Repeating this process with Buckland’s ‘Wicca for One’ gives somewhat different results. A large number (approximately 40%) of libraries use classmark 133.4 for this title but the majority (60%), including the Library of Congress, use a different classmark – 299.94. To summarize, some libraries will place Buckland’s book close to Gardner on the shelves – others will place them in completely different sections: What is happening here?
Well, Dewey is called a Decimal system because it is divided and subdivided in tens (and is theoretically infinitely subdivisible), so the codes between 000 and 999 are divided into 10 main classes, 100 divisions and 1, 000 sections: 000-099 is for General Works, 100-199 is for Philosophy and Psychology, 200-299 for Religions, 300-399 for the Social Sciences; and so on. Inevitably the system reflects the prejudices and mores of its creator Melvil Dewey and of late 19th century America where it was formulated.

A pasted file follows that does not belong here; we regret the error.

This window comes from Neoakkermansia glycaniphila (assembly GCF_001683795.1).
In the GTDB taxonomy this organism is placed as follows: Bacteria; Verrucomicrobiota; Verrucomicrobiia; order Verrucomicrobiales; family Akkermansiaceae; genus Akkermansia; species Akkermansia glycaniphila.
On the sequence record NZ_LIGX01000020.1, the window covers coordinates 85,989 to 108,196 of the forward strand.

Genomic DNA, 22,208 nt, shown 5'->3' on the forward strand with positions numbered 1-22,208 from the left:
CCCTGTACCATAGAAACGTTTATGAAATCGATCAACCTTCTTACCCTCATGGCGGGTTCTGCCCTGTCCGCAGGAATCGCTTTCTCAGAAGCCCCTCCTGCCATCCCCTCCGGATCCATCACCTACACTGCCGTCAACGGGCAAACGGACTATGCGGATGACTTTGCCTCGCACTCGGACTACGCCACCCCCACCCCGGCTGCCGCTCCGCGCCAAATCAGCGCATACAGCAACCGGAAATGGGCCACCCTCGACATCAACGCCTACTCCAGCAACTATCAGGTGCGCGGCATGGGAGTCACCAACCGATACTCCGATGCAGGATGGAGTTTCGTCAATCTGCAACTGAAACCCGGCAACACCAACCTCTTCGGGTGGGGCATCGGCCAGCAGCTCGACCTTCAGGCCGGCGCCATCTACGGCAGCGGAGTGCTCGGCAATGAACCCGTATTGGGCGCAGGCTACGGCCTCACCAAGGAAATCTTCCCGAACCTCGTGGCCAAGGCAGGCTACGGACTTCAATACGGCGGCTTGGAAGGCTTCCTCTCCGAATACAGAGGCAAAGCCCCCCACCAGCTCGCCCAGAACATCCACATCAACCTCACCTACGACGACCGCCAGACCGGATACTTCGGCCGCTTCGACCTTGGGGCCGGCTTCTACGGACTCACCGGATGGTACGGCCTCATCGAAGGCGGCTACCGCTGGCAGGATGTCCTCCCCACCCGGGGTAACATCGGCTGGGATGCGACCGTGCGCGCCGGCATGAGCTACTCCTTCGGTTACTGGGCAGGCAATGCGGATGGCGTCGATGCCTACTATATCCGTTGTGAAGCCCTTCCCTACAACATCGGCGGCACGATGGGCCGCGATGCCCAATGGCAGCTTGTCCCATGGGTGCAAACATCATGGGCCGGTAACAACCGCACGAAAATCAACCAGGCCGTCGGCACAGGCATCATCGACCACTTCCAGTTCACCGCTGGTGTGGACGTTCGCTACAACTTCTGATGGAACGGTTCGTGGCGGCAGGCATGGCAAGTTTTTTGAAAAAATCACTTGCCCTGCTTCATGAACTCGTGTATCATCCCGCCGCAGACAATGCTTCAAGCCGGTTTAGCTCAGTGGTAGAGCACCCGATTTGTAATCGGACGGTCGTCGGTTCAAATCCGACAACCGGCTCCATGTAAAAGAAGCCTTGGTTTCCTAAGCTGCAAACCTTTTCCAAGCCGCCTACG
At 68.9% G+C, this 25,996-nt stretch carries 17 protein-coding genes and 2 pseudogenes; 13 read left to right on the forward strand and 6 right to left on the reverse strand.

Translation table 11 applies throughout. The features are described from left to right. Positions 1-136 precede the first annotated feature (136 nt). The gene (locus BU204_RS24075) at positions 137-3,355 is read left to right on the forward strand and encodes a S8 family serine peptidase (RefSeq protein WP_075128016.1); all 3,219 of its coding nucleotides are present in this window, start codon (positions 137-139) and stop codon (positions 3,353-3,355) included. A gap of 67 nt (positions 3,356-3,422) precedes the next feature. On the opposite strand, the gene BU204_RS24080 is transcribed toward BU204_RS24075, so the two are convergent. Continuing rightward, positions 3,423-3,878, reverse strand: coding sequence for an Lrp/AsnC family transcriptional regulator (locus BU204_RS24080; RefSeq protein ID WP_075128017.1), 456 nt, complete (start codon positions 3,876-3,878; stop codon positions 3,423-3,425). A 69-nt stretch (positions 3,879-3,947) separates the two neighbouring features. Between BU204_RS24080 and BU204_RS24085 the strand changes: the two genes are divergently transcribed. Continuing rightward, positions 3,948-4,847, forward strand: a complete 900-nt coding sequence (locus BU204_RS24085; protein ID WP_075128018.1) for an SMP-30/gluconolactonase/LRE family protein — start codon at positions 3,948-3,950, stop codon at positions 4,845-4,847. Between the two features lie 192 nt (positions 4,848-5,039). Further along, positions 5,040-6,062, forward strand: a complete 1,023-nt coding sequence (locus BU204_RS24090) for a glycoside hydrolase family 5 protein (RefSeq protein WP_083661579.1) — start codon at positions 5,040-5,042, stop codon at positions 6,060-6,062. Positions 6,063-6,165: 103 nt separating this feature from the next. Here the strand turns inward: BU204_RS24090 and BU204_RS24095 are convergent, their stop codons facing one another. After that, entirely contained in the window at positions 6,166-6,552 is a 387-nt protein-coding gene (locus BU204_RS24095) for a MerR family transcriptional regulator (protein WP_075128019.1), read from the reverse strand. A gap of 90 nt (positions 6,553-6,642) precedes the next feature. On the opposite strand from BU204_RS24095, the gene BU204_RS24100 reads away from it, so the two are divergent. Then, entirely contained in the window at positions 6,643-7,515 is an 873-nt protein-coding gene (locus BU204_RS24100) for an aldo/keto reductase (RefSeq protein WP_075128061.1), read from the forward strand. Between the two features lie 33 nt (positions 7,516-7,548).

In the first (1876) version of the classification Witchcraft is tellingly given the classmark 133 for “Delusions, witchcraft, magic”. This section was subdivided in later editions, and Witchcraft was given progressively more specific classmarks of 133.4 and 133.43. Although these classmarks dealt mainly with historical works on the Witchcraft persecutions, when ‘Witchcraft Today’ came out it was naturally placed in the same classmark – and as specifically Wiccan titles appeared they were classified in the same way. This continued until the 22nd Revision of Dewey was released in 2004 and a new classmark was provided – 299.94, for “Religions based on modern revivals of witchcraft”, of which Wicca was cited as a specific example. However, this new classmark was not prominently highlighted in the Changes Notes for the new revision, and has been slow to be adopted by libraries.